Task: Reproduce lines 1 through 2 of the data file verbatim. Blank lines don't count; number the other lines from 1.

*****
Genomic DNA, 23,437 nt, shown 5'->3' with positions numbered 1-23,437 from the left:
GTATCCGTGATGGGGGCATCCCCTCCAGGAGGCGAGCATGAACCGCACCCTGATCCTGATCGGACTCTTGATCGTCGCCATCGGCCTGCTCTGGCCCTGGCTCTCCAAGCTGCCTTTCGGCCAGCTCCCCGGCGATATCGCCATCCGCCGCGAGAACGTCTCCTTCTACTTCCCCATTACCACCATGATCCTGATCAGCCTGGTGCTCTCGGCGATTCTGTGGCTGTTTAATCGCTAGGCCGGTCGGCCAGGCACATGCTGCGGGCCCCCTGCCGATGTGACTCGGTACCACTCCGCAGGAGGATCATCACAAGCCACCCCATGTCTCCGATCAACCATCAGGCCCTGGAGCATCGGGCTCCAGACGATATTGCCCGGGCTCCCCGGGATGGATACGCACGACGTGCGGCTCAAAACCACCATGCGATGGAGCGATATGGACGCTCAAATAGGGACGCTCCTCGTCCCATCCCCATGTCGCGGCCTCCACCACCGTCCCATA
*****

Genomic DNA, 23,437 nt, shown 5'->3' with positions numbered 1-23,437 from the left:
GTATCCGTGATGGGGGCATCCCCTCCAGGAGGCGAGCATGAACCGCACCCTGATCCTGATCGGACTCTTGATCGTCGCCATCGGCCTGCTCTGGCCCTGGCTCTCCAAGCTGCCTTTCGGCCAGCTCCCCGGCGATATCGCCATCCGCCGCGAGAACGTCTCCTTCTACTTCCCCATTACCACCATGATCCTGATCAGCCTGGTGCTCTCGGCGATTCTGTGGCTGTTTAATCGCTAGGCCGGTCGGCCAGGCACATGCTGCGGGCCCCCTGCCGATGTGACTCGGTACCACTCCGCAGGAGGATCATCACAAGCCACCCCATGTCTCCGATCAACCATCAGGCCCTGGAGCATCGGGCTCCAGACGATATTGCCCGGGCTCCCCGGGATGGATACGCACGACGTGCGGCTCAAAACCACCATGCGATGGAGCGATATGGACGCTCAAATAGGGACGCTCCTCGTCCCATCCCCATGTCGCGGCCTCCACCACCGTCCCATA